An action domain possesses an internal structure, and agents who develop skill in a particular domain develop familiarity with this structure. Their paths through the action space become more efficient, more elegant, as they learn new ways to behave, and to deal with difficulties, and to succeed.

What I am curious about is how much we can explain the skilled agent’s propensity to succeed in her domain – her propensity to behave in a skilled way – by reference to reasons-sensitivity.

But wait. What is reasons-sensitivity?

Sensitivity to Reasons as Reason-Handling

Step back from the prior question. What are reasons for action? I have in mind here what some call normative reasons – that is, not factors that actually motivate agents (although they may do), but factors that provide rational backing to what they do, factors that count in rational favor (to some degree) of some course of action.

The literature offers a range of proposals regarding what a normative reason might be (e.g., Kearns and Star 2009, Setiya 2014, Way 2017, Dancy 2018). I will not endorse any particular proposal here, but consider Dancy’s for illustration.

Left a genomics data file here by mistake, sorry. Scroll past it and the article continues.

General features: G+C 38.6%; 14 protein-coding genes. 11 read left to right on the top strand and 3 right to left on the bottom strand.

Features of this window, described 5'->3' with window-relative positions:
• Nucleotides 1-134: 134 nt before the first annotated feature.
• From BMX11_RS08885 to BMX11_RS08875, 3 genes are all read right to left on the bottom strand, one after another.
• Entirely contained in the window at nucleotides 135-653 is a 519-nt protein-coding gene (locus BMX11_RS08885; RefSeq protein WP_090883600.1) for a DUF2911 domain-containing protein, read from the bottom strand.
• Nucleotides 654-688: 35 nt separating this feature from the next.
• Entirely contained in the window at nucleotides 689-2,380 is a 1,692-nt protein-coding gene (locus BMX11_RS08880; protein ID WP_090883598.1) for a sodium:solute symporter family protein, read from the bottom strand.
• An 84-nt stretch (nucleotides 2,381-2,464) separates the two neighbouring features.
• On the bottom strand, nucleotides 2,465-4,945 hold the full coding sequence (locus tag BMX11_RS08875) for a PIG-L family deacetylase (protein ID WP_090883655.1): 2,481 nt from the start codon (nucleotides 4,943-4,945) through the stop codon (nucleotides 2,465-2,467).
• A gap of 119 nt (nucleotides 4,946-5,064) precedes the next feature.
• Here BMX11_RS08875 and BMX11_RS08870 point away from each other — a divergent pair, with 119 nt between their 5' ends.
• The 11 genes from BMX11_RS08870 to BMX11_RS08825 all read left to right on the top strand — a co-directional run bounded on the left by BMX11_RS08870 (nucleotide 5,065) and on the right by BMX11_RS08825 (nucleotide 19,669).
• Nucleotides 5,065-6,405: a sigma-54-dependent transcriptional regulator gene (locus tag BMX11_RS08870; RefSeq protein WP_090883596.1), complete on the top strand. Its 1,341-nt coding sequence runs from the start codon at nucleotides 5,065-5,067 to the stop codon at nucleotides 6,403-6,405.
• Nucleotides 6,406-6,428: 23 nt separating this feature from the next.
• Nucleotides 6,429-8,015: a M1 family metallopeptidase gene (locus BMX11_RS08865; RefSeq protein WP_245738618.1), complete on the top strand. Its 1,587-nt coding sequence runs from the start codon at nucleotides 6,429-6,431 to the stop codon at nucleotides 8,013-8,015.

Dancy (2018) argues that reasons should be understood as three-place relations between some consideration (some state of affairs, or fact, say), an agent, and a mode of response (some way of acting, e.g.). What a reason does is to link the fact, agent, and mode of response via a relation of favoring. Some consideration favors, for some agent, a particular mode of response. One might disagree that a reason should be understood in exactly this way. But one can recover from many different accounts the basic idea that a reason is something like a consideration capable of indicating that in the situation at hand, certain modes of response are normatively better than others.

Sensitivity to reasons involves the coordination of a wide range of perceptual, cognitive, and volitional capacities in human beings. And there are various ways humans could be understood as displaying sensitivity to reasons. By way of elucidation, consider a rough distinction between behavioral, psychological, and cognitive sensitivity.